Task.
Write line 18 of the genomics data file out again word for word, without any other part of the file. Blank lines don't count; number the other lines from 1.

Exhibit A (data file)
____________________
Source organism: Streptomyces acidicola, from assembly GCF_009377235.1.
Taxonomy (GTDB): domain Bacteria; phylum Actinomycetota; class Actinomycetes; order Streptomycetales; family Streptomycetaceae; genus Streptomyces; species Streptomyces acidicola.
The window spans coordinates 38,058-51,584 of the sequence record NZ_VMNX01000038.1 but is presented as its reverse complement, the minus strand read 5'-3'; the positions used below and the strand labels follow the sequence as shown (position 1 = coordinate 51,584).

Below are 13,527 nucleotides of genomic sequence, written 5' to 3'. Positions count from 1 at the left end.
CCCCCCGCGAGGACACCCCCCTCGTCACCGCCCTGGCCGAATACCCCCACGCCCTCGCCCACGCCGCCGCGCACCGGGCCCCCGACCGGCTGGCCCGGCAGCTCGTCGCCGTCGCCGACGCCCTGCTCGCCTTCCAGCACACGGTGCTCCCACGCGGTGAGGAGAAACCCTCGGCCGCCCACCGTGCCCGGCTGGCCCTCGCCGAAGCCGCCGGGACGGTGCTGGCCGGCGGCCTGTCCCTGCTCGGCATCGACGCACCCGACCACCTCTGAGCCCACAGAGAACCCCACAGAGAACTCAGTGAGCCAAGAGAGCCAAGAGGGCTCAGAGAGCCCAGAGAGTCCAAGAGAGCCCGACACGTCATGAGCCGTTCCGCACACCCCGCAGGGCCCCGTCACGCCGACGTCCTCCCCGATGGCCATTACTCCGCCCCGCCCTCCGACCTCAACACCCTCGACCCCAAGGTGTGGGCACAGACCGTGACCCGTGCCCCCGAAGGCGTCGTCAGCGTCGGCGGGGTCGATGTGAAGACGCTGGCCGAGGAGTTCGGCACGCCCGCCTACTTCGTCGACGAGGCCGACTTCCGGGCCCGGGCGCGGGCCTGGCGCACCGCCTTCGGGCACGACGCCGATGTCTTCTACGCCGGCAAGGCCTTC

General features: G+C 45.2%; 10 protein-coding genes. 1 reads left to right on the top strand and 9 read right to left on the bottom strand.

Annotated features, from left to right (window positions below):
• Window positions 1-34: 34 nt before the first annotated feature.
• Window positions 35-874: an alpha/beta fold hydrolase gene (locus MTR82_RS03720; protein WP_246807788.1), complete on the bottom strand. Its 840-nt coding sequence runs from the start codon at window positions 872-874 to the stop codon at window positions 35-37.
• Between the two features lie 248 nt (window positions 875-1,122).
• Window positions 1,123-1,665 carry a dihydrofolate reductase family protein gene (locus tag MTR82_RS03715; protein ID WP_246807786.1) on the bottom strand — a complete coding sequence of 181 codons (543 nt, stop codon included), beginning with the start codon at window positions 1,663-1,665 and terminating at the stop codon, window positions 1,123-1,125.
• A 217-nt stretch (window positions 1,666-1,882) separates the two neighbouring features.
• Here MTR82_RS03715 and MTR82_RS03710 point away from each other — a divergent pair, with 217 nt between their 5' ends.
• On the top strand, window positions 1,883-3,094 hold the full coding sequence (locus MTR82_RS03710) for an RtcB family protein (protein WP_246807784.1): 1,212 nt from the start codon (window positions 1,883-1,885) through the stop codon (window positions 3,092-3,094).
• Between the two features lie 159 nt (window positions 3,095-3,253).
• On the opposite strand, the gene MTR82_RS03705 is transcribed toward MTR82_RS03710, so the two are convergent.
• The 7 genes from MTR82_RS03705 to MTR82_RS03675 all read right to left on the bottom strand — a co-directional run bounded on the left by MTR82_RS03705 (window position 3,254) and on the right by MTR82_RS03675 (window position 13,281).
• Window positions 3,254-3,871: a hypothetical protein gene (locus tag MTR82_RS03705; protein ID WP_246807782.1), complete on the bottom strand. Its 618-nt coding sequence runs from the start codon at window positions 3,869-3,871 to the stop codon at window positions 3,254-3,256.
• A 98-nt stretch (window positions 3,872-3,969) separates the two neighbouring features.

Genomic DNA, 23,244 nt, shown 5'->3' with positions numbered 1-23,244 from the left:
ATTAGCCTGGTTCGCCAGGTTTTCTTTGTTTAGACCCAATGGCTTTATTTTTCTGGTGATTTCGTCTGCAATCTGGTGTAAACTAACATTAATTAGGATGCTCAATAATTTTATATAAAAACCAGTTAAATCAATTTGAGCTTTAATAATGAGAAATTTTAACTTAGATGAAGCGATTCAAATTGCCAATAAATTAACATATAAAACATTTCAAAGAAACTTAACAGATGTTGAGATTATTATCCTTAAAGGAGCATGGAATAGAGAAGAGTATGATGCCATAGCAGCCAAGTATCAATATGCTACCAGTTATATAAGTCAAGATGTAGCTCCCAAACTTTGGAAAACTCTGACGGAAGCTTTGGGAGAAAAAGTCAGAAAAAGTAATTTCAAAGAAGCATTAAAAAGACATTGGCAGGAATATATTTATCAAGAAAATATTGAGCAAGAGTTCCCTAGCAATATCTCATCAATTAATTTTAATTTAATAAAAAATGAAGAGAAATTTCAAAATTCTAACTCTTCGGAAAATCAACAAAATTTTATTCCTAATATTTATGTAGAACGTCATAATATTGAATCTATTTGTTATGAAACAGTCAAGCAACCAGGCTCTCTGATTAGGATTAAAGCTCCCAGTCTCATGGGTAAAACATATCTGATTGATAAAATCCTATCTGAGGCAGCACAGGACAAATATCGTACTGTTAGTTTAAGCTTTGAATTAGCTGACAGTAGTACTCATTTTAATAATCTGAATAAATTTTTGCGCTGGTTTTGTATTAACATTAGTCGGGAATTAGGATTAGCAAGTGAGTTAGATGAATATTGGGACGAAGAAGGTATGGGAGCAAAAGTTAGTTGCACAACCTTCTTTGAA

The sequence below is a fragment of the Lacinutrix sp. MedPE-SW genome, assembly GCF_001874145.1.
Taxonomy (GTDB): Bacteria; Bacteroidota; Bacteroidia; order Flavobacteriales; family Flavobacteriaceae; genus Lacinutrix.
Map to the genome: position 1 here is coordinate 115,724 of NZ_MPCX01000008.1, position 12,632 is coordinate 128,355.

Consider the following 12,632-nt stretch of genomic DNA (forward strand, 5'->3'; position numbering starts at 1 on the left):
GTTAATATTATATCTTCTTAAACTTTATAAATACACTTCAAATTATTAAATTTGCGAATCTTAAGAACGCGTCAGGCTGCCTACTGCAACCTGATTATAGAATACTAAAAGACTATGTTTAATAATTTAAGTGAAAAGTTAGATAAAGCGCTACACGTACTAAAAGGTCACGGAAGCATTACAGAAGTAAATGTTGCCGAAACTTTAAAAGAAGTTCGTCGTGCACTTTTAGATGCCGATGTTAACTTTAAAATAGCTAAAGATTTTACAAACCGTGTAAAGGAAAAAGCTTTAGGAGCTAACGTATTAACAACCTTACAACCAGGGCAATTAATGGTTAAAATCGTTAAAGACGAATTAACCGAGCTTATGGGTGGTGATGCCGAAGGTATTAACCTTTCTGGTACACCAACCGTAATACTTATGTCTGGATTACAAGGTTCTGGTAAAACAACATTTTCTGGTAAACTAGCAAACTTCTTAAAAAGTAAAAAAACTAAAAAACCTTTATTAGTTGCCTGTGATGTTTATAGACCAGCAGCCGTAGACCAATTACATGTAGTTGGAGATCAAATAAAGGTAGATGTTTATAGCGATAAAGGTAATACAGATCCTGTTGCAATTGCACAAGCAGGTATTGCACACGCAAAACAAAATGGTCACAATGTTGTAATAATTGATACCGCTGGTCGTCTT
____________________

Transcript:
• Window positions 3,254-3,871: a hypothetical protein gene (locus tag MTR82_RS03705; protein ID WP_246807782.1), complete on the bottom strand. Its 618-nt coding sequence runs from the start codon at window positions 3,869-3,871 to the stop codon at window positions 3,254-3,256.